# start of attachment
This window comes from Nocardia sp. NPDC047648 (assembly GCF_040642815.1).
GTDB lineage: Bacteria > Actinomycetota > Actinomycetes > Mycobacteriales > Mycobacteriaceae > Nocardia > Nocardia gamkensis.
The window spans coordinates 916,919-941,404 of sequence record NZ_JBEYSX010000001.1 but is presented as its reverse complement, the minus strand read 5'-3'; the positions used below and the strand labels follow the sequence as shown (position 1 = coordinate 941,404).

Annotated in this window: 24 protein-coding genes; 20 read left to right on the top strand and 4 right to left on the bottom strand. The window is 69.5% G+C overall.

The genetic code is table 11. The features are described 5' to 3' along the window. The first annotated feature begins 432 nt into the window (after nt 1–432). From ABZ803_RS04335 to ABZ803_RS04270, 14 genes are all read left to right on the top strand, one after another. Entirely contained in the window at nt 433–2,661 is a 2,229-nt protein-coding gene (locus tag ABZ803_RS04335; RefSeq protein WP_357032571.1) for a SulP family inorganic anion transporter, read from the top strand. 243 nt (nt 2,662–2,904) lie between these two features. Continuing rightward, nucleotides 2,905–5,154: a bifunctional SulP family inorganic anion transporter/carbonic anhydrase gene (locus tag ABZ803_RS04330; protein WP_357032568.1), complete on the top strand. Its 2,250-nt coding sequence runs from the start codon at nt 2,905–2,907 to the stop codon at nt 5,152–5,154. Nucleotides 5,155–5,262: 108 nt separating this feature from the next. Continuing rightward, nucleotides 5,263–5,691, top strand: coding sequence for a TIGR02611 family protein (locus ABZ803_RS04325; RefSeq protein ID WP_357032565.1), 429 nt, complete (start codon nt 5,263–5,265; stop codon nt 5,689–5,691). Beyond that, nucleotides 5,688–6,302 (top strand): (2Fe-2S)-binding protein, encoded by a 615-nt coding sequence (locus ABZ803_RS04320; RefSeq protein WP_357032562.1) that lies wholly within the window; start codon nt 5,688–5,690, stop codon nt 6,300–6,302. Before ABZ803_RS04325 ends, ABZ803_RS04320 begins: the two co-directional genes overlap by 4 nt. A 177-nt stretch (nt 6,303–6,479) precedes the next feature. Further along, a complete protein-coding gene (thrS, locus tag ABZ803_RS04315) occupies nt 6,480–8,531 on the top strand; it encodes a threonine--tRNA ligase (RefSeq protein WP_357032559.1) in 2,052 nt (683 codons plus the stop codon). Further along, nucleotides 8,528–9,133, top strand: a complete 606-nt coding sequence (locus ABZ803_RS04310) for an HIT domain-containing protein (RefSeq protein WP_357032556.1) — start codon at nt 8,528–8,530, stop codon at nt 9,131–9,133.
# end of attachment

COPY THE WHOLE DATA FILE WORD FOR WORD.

This window comes from Nocardia sp. NPDC047648 (assembly GCF_040642815.1).
GTDB lineage: Bacteria > Actinomycetota > Actinomycetes > Mycobacteriales > Mycobacteriaceae > Nocardia > Nocardia gamkensis.
The window spans coordinates 916,919-941,404 of sequence record NZ_JBEYSX010000001.1 but is presented as its reverse complement, the minus strand read 5'-3'; the positions used below and the strand labels follow the sequence as shown (position 1 = coordinate 941,404).

Annotated in this window: 24 protein-coding genes; 20 read left to right on the top strand and 4 right to left on the bottom strand. The window is 69.5% G+C overall.

The genetic code is table 11. The features are described 5' to 3' along the window. The first annotated feature begins 432 nt into the window (after nt 1–432). From ABZ803_RS04335 to ABZ803_RS04270, 14 genes are all read left to right on the top strand, one after another. Entirely contained in the window at nt 433–2,661 is a 2,229-nt protein-coding gene (locus tag ABZ803_RS04335; RefSeq protein WP_357032571.1) for a SulP family inorganic anion transporter, read from the top strand. 243 nt (nt 2,662–2,904) lie between these two features. Continuing rightward, nucleotides 2,905–5,154: a bifunctional SulP family inorganic anion transporter/carbonic anhydrase gene (locus tag ABZ803_RS04330; protein WP_357032568.1), complete on the top strand. Its 2,250-nt coding sequence runs from the start codon at nt 2,905–2,907 to the stop codon at nt 5,152–5,154. Nucleotides 5,155–5,262: 108 nt separating this feature from the next. Continuing rightward, nucleotides 5,263–5,691, top strand: coding sequence for a TIGR02611 family protein (locus ABZ803_RS04325; RefSeq protein ID WP_357032565.1), 429 nt, complete (start codon nt 5,263–5,265; stop codon nt 5,689–5,691). Beyond that, nucleotides 5,688–6,302 (top strand): (2Fe-2S)-binding protein, encoded by a 615-nt coding sequence (locus ABZ803_RS04320; RefSeq protein WP_357032562.1) that lies wholly within the window; start codon nt 5,688–5,690, stop codon nt 6,300–6,302. Before ABZ803_RS04325 ends, ABZ803_RS04320 begins: the two co-directional genes overlap by 4 nt. A 177-nt stretch (nt 6,303–6,479) precedes the next feature. Further along, a complete protein-coding gene (thrS, locus tag ABZ803_RS04315) occupies nt 6,480–8,531 on the top strand; it encodes a threonine--tRNA ligase (RefSeq protein WP_357032559.1) in 2,052 nt (683 codons plus the stop codon). Further along, nucleotides 8,528–9,133, top strand: a complete 606-nt coding sequence (locus ABZ803_RS04310) for an HIT domain-containing protein (RefSeq protein WP_357032556.1) — start codon at nt 8,528–8,530, stop codon at nt 9,131–9,133.